The Honda NT650V Deauville has a steel twin spar frame with fairly lazy steering geometry and adequate but mostly unadjustable suspension designed for plush touring comfort rather than taut, sporting handling. The suspension is OK if a little soft but doesn’t unduly affect the ride quality even when carrying weight. If carrying a pillion the rear preload can be easily adjusted. The steel frame, shaft drive, luggage etc means the Deauville is fairly heavy overall for a 650, but is significantly lighter than full-sized 1000cc tourers. Overall the Deauville handles remarkably competently and, for a tourer, is refreshingly nimble, especially around town.



Honda NT650V Deauville (1998-2006): Brakes

There’s nothing much wrong with the Deauville 296mm, twin piston caliper set-up although the original versions are now starting to show their age, can start to struggle if ridden two-up, fully loaded and, if ridden year round, can be susceptible to road salt so need to be regularly maintained. Many riders also upgrade with braided hoses or even a complete caliper swap. The 2002 update saw the introduction of Honda’s CBS combined braking system, complete with new three-piston front calipers, which are a worthwhile upgrade.


Comfort over distance and touring

This is where the NT6590V Deauville comes into its own – few, if any, middleweights, are so good. It’s very comfortable for both pillion and rider. Its large screen is very proficient at deflecting air over the rider and pillion, too. And in true Honda style, the seat-to-bar-to-peg position seemingly fits one and all. The real beauty of Deauville is it does exactly what Honda designed it to do, no more, no less. Simple additions of GPS and heated grips turn a capable machine into a very capable machine, as many Deauville owners will testify. There’s a devoted and active UK Deauville owners’ forum online – – that’s definitely worth checking out.


Rider aids and extra equipment / accessories

The first 650 Deauville came out in 1998, well before the current electronic age so there’s no traction control or other rider aids here. But you do get a decent array of touring goodies. The integral, colour-matched panniers are useful and sturdy items. However, there aren’t many Deauvilles that don’t have the usual modification of a huge topbox to make it an almost perfect two-up touring machine. The 2002 update, incidentally, saw the capacity of the left pannier increase from 18 to 24 litres with the right increased from 16.7 to 19.5 litres. In addition, more secure cover latches and hinges were fitted. All also feature a novel ‘pass-though’ port which could accommodate items up to 26in long and became known as the ‘baguette hole’. The dash on the early 650s is a fairly straightforward ‘two-dial’ affair complete with useful LCD clock. This, too, was significantly improved on the 2007 version.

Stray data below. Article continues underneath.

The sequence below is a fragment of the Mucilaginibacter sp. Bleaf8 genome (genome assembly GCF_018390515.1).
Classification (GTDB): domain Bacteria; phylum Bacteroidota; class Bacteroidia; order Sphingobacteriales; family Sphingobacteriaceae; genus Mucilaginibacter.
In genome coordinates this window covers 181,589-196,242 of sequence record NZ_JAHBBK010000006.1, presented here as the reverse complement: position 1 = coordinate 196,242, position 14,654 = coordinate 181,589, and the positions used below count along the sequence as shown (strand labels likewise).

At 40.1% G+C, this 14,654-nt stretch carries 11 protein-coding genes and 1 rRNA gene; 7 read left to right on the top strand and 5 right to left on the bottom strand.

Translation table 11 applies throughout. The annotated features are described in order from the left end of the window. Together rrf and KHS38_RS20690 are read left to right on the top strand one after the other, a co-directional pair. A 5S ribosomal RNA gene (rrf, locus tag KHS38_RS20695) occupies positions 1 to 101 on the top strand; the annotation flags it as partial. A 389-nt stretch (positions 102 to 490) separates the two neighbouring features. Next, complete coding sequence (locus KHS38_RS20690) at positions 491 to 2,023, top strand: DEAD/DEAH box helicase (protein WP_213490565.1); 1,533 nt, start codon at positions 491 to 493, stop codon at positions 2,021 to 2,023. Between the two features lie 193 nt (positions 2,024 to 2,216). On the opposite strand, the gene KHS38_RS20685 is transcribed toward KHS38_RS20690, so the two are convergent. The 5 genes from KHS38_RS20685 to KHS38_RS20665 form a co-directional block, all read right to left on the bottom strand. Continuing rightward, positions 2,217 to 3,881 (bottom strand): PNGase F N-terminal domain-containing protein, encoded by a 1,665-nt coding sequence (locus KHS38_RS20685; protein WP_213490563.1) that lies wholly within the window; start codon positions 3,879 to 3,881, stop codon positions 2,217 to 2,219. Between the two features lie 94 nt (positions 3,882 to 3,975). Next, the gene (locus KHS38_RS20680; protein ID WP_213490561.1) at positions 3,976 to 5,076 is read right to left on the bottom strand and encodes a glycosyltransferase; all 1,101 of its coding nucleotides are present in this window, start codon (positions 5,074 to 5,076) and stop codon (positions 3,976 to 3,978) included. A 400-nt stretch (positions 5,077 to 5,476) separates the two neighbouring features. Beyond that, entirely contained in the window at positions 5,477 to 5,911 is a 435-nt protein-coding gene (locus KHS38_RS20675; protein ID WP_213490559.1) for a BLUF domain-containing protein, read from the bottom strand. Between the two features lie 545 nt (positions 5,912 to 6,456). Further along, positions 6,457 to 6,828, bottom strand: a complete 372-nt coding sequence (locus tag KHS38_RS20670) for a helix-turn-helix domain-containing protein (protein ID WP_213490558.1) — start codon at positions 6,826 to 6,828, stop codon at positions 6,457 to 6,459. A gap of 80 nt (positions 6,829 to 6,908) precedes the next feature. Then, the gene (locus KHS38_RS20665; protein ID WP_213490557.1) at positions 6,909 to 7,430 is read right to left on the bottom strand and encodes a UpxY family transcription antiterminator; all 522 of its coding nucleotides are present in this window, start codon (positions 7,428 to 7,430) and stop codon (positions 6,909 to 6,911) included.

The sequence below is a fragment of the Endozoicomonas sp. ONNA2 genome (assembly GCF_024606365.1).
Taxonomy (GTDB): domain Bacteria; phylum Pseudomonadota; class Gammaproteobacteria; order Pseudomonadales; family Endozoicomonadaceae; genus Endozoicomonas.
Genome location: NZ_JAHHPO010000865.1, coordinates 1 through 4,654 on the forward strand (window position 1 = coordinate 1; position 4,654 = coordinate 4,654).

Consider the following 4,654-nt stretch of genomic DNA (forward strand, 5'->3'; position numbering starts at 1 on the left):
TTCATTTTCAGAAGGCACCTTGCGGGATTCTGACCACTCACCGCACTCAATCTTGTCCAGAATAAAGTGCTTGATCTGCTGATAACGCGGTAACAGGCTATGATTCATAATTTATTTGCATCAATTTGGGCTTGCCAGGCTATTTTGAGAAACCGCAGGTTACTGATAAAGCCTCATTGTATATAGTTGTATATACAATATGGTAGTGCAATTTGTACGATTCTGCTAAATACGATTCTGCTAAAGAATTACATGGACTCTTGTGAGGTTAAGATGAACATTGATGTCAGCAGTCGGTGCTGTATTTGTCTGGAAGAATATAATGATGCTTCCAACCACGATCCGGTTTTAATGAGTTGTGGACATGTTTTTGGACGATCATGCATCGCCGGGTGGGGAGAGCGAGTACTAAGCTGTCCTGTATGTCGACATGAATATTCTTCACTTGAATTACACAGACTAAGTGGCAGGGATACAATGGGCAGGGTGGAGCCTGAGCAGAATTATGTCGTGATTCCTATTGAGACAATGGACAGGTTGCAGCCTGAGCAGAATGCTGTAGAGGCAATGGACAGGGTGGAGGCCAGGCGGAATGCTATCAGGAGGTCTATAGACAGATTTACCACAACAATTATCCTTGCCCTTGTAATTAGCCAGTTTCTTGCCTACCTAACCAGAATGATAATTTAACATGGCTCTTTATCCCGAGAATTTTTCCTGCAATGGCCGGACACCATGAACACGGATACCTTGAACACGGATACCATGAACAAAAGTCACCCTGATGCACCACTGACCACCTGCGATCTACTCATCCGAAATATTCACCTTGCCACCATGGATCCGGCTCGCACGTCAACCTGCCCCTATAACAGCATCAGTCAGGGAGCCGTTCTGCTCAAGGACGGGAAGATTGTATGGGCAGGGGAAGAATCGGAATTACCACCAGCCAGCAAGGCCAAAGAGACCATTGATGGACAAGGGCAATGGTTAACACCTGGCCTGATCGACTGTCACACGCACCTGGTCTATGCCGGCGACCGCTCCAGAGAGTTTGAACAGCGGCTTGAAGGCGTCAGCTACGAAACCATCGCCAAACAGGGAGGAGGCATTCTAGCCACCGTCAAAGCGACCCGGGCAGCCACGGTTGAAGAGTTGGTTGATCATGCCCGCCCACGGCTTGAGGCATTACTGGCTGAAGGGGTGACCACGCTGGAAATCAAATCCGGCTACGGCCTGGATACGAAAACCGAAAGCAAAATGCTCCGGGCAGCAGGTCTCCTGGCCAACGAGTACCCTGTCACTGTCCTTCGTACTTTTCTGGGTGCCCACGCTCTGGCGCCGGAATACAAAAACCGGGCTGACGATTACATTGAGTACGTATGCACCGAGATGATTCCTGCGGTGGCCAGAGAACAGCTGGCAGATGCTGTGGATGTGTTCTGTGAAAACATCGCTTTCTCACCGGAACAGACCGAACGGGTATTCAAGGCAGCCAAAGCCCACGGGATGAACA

Honda NT650V Deauville (1998-2006): Verdict

Famously derided by some as the ‘Dullsville’, the Honda NT650V Deauville is actually a thoroughly competent, effective, comfortable, durable and now affordable machine. What it lacks in sports performance it makes up for with true, real world, day-to-day versatility and its durability is now only matched by its value as a used buy. The first 650 performs well and can be a true bargain but the 2002 improvements shouldn’t be ignored and the later 2007 machine, with fuel injection, 10bhp more performance and uprated dash, screen and style, is a significant step up reflected by its far steeper used values. But, although a little worthy, the 650 Deauville remains a brilliant value, year-round mile-eater.


Three things we love about the Honda NT650V Deauville…

  • Dependable middleweight tourer

  • Affordable price

  • Engine reliability


Three things that we didn’t…

  • Little breathless when fully loaded

  • Brakes can suffer from road salt

  • Improved, younger 700 version better


Honda NT650V Deauville (1998-2006): Spec

Original price


Used price

From £1,500-£3,000



Bore x Stroke


Engine layout

52º V-twin

Engine details

Liquid-cooled, 6v, SOHC


55bhp (40.9kW) @ 7,750rpm


41lb-ft (55Nm) @ 8,250rpm

Top speed

105mph (est)


5 speed, shaft final drive

Average fuel consumption

55mpg (est)

Tank size


Max range to empty (theoretical)


Reserve capacity

30miles (est)

Rider aids



Steel twin spar

Front suspension

41mm Showa telescopic forks

Front suspension adjustment


Rear suspension

Pro-Link Monoshock

Rear suspension adjustment

Preload only

Front brake

2 x 296mm discs, two-piston calipers

Rear brake

276mm disc, one-piston caliper

Front tyre

120/70 – 17

Rear tyre

150/70 – 17


N/A / 120mm


2215mm x 780mm x 1260mm(LxWxH)



Ground clearance


Seat height


Kerb weight

223kg (dry)